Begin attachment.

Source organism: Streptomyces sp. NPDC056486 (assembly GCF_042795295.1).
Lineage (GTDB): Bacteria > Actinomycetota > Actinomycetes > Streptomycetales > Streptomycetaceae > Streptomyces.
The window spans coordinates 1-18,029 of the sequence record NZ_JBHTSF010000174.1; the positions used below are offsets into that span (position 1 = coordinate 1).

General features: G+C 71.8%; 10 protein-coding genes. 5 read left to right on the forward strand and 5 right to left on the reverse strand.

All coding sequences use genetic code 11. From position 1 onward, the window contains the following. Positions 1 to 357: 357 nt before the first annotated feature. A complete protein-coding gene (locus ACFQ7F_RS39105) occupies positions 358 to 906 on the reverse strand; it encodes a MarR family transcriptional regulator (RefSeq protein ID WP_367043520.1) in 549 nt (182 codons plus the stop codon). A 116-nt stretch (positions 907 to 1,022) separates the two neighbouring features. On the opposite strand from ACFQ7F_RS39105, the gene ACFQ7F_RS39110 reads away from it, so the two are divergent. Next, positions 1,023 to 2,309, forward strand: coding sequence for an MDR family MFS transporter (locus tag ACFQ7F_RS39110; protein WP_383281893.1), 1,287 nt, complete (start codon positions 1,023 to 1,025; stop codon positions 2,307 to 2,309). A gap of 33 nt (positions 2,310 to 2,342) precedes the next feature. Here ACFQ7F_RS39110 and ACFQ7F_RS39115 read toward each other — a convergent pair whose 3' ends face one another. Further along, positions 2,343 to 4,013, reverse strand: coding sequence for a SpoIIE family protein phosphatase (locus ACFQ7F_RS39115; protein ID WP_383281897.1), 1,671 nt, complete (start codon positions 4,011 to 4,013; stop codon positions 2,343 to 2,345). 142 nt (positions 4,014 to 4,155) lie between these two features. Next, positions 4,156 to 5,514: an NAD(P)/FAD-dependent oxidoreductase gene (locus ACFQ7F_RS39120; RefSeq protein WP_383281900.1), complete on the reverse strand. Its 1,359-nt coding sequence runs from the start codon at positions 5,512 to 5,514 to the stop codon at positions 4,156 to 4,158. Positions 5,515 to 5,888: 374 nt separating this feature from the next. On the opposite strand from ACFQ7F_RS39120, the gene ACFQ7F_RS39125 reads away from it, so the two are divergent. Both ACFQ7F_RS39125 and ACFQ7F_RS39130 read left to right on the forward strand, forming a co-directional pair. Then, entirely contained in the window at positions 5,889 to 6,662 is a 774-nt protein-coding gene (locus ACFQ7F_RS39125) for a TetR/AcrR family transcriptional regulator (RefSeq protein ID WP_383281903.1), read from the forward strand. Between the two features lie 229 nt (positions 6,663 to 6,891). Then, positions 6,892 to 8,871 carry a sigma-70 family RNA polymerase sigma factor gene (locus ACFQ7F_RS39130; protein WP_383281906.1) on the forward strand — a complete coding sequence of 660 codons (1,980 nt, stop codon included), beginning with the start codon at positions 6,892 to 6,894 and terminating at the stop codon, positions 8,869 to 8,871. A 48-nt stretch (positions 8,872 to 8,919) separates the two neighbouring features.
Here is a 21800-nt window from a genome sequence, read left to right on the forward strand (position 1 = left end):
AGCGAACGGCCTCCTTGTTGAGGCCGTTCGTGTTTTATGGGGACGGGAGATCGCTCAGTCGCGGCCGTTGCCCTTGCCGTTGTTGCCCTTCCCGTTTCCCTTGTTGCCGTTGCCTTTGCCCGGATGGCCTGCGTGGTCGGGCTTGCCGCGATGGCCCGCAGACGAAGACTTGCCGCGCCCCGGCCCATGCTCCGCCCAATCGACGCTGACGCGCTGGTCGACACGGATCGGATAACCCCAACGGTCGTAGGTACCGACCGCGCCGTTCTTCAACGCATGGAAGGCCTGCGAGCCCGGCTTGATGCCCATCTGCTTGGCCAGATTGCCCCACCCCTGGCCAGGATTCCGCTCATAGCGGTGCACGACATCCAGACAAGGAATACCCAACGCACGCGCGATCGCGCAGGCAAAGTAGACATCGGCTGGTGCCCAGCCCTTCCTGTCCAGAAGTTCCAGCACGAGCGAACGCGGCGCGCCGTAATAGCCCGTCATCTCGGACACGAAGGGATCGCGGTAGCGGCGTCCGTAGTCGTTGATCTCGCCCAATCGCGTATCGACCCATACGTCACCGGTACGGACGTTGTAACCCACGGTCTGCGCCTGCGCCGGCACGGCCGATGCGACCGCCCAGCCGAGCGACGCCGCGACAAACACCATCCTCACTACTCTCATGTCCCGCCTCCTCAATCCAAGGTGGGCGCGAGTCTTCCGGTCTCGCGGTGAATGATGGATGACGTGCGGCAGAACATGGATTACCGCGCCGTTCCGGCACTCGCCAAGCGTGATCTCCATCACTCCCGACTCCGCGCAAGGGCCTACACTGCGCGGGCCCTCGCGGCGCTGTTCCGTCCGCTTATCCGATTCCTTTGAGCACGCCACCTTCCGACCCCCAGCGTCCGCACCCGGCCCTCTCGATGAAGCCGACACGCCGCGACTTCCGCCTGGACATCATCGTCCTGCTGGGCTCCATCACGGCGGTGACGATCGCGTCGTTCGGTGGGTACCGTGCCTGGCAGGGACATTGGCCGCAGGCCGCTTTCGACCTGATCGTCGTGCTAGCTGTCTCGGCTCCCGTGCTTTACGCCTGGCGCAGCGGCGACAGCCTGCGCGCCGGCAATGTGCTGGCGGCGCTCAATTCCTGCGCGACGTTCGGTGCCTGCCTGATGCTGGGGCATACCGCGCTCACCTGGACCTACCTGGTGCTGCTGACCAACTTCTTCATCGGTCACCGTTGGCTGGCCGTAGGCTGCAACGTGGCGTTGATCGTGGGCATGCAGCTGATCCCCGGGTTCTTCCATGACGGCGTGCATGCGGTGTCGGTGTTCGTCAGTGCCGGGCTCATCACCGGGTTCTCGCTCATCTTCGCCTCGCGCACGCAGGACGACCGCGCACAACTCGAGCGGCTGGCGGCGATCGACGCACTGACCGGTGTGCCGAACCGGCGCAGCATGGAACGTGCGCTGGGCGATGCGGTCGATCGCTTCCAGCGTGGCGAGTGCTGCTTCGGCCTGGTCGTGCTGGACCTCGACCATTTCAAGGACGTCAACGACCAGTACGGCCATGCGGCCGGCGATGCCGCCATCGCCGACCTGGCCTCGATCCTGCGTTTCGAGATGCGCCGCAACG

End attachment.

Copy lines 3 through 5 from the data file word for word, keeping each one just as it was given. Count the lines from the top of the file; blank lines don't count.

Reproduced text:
The window spans coordinates 1-18,029 of the sequence record NZ_JBHTSF010000174.1; the positions used below are offsets into that span (position 1 = coordinate 1).

General features: G+C 71.8%; 10 protein-coding genes. 5 read left to right on the forward strand and 5 right to left on the reverse strand.

All coding sequences use genetic code 11. From position 1 onward, the window contains the following. Positions 1 to 357: 357 nt before the first annotated feature. A complete protein-coding gene (locus ACFQ7F_RS39105) occupies positions 358 to 906 on the reverse strand; it encodes a MarR family transcriptional regulator (RefSeq protein ID WP_367043520.1) in 549 nt (182 codons plus the stop codon). A 116-nt stretch (positions 907 to 1,022) separates the two neighbouring features. On the opposite strand from ACFQ7F_RS39105, the gene ACFQ7F_RS39110 reads away from it, so the two are divergent. Next, positions 1,023 to 2,309, forward strand: coding sequence for an MDR family MFS transporter (locus tag ACFQ7F_RS39110; protein WP_383281893.1), 1,287 nt, complete (start codon positions 1,023 to 1,025; stop codon positions 2,307 to 2,309). A gap of 33 nt (positions 2,310 to 2,342) precedes the next feature. Here ACFQ7F_RS39110 and ACFQ7F_RS39115 read toward each other — a convergent pair whose 3' ends face one another. Further along, positions 2,343 to 4,013, reverse strand: coding sequence for a SpoIIE family protein phosphatase (locus ACFQ7F_RS39115; protein ID WP_383281897.1), 1,671 nt, complete (start codon positions 4,011 to 4,013; stop codon positions 2,343 to 2,345). 142 nt (positions 4,014 to 4,155) lie between these two features. Next, positions 4,156 to 5,514: an NAD(P)/FAD-dependent oxidoreductase gene (locus ACFQ7F_RS39120; RefSeq protein WP_383281900.1), complete on the reverse strand. Its 1,359-nt coding sequence runs from the start codon at positions 5,512 to 5,514 to the stop codon at positions 4,156 to 4,158. Positions 5,515 to 5,888: 374 nt separating this feature from the next. On the opposite strand from ACFQ7F_RS39120, the gene ACFQ7F_RS39125 reads away from it, so the two are divergent. Both ACFQ7F_RS39125 and ACFQ7F_RS39130 read left to right on the forward strand, forming a co-directional pair. Then, entirely contained in the window at positions 5,889 to 6,662 is a 774-nt protein-coding gene (locus ACFQ7F_RS39125) for a TetR/AcrR family transcriptional regulator (RefSeq protein ID WP_383281903.1), read from the forward strand. Between the two features lie 229 nt (positions 6,663 to 6,891). Then, positions 6,892 to 8,871 carry a sigma-70 family RNA polymerase sigma factor gene (locus ACFQ7F_RS39130; protein WP_383281906.1) on the forward strand — a complete coding sequence of 660 codons (1,980 nt, stop codon included), beginning with the start codon at positions 6,892 to 6,894 and terminating at the stop codon, positions 8,869 to 8,871. A 48-nt stretch (positions 8,872 to 8,919) separates the two neighbouring features.